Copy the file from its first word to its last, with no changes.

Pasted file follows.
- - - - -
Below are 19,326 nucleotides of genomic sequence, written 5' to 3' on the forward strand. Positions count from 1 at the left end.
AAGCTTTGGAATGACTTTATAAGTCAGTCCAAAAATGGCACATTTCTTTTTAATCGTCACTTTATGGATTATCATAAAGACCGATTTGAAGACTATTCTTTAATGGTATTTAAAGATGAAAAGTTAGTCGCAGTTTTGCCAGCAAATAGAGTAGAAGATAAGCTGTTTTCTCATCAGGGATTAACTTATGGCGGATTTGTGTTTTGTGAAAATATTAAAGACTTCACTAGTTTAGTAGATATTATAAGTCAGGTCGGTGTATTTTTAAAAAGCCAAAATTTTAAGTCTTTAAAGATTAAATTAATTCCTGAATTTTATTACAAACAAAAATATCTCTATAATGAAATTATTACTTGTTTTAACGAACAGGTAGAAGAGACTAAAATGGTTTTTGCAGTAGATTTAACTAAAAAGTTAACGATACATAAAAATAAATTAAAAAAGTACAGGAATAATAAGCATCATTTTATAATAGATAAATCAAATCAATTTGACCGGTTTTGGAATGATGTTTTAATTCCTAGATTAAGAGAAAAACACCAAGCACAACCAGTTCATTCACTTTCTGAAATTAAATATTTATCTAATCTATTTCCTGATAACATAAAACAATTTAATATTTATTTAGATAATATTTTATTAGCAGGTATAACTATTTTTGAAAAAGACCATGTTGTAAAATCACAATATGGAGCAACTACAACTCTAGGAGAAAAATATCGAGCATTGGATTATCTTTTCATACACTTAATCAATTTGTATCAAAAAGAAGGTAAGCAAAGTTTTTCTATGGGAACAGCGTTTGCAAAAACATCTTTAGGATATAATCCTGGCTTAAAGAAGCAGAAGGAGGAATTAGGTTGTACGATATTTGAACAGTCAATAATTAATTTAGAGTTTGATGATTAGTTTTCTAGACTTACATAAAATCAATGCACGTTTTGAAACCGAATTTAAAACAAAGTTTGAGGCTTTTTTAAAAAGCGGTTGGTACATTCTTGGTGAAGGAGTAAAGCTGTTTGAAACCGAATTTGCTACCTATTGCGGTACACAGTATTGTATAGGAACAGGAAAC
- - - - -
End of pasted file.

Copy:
Below are 19,326 nucleotides of genomic sequence, written 5' to 3' on the forward strand. Positions count from 1 at the left end.
AAGCTTTGGAATGACTTTATAAGTCAGTCCAAAAATGGCACATTTCTTTTTAATCGTCACTTTATGGATTATCATAAAGACCGATTTGAAGACTATTCTTTAATGGTATTTAAAGATGAAAAGTTAGTCGCAGTTTTGCCAGCAAATAGAGTAGAAGATAAGCTGTTTTCTCATCAGGGATTAACTTATGGCGGATTTGTGTTTTGTGAAAATATTAAAGACTTCACTAGTTTAGTAGATATTATAAGTCAGGTCGGTGTATTTTTAAAAAGCCAAAATTTTAAGTCTTTAAAGATTAAATTAATTCCTGAATTTTATTACAAACAAAAATATCTCTATAATGAAATTATTACTTGTTTTAACGAACAGGTAGAAGAGACTAAAATGGTTTTTGCAGTAGATTTAACTAAAAAGTTAACGATACATAAAAATAAATTAAAAAAGTACAGGAATAATAAGCATCATTTTATAATAGATAAATCAAATCAATTTGACCGGTTTTGGAATGATGTTTTAATTCCTAGATTAAGAGAAAAACACCAAGCACAACCAGTTCATTCACTTTCTGAAATTAAATATTTATCTAATCTATTTCCTGATAACATAAAACAATTTAATATTTATTTAGATAATATTTTATTAGCAGGTATAACTATTTTTGAAAAAGACCATGTTGTAAAATCACAATATGGAGCAACTACAACTCTAGGAGAAAAATATCGAGCATTGGATTATCTTTTCATACACTTAATCAATTTGTATCAAAAAGAAGGTAAGCAAAGTTTTTCTATGGGAACAGCGTTTGCAAAAACATCTTTAGGATATAATCCTGGCTTAAAGAAGCAGAAGGAGGAATTAGGTTGTACGATATTTGAACAGTCAATAATTAATTTAGAGTTTGATGATTAGTTTTCTAGACTTACATAAAATCAATGCACGTTTTGAAACCGAATTTAAAACAAAGTTTGAGGCTTTTTTAAAAAGCGGTTGGTACATTCTTGGTGAAGGAGTAAAGCTGTTTGAAACCGAATTTGCTACCTATTGCGGTACACAGTATTGTATAGGAACAGGAAAC